Throughout the biblical story, God is portrayed as being faithful. When God reveals who he is to Moses in Exodus 34:6-7, this is how he describes himself:
“Yahweh, Yahweh, compassionate and gracious, slow to anger, overflowing with loyal love and faithfulness.”
Because faithfulness (or in Hebrew, emet) is the last word used to describe God in Exodus 34:6, it has the effect of declaring that God’s character of compassion, graciousness, patience, and loyal love will endure, or be faithful, forever.
But what happens when God doesn’t appear to be faithful or worthy of being trusted?
When the kingdom of Israel collapses, and the Israelites find themselves in exile with no home and no king, they cry out, “O God, where is your loyal love that you swore to David in your faithfulness (emet)?” (Psalm 89:49). They accuse God of abandoning his promises to Abraham and David. So is God trustworthy? Is he faithful after all?
Right now, our own world is in the midst of a global pandemic, and perhaps you have been asking the same thing. Is God trustworthy? Is he faithful?
What does it look like to trust God when your world is turned upside-down by a cancer diagnosis? When someone you love is killed in a car accident? When you lose your job? When your marriage is failing? What does it look like to trust God in the midst of exile?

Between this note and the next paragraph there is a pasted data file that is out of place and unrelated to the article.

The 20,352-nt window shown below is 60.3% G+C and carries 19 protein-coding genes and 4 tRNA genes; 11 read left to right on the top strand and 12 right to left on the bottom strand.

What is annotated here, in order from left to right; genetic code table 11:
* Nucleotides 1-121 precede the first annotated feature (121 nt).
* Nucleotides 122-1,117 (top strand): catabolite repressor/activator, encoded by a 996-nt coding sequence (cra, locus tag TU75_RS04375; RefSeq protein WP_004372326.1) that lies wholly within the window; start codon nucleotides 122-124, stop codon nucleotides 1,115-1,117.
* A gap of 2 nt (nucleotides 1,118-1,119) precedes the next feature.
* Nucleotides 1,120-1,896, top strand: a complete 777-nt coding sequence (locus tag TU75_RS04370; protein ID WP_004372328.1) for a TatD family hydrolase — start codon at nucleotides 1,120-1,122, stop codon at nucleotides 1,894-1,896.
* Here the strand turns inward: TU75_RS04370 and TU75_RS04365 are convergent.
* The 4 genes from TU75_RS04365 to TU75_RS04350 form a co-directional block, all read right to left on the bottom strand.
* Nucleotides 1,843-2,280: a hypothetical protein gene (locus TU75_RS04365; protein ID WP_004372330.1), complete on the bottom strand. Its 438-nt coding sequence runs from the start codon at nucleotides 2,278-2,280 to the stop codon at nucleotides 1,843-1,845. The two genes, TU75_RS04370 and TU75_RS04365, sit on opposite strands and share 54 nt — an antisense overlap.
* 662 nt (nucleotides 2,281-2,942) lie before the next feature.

When we find it difficult to trust God in the darkest moments of our stories, we are invited to follow the example of the psalmists, who expressed their deepest feelings to God while in exile. In the book of Psalms, we’re invited to come to God with our pain and find hope.
Trusting God Through Pain in Psalm 88
The book of Psalms is divided into five separate books that tell one story. Books 1-3 of Psalms follow the rise and fall of the Davidic kingdom, culminating with the exile of Israel.
The people of Israel had been taken captive, their temple had been destroyed, and it seemed like God was no longer overflowing with emet. The destruction of Israel raised the question of God’s trustworthiness, faithfulness, and reliability to fulfill his promises to Abraham and to David.
At the end of the third book, we find Psalms 88 and 89. Psalm 88 is one of the darkest chapters in the book. While most laments end with a note of confidence or praise, this psalm ends in darkness. The psalmist has almost given up on God. But even in the midst of his despair, the psalmist maintains trust that God will hear his cries.
For the psalmist, the darkness is overwhelming––pain envelops his entire being. But the psalmist comes honestly before God, expressing his brokenness and despair.
O Lord, God of my salvation, I cry out day and night before you... For my soul is full of troubles, and my life draws near to Sheol. I am counted among those who go down to the pit;
The psalmist alludes to Sheol, expressing that he feels dead and accusing God of being the source of his loneliness.
You have caused my beloved and my friend to shun me; my companions have become darkness.
Toward the end of the psalm, the psalmist cries out to God for help.
But I, O LORD, cry to you; in the morning my prayer comes before you. O Lord, ...Why do you hide your face from me?
There is no polite pretense here. The psalmist comes before God with raw emotion and honesty, offering to God his questions, anger, confusion, and pain.
Trusting God Through Remembrance in Psalm 89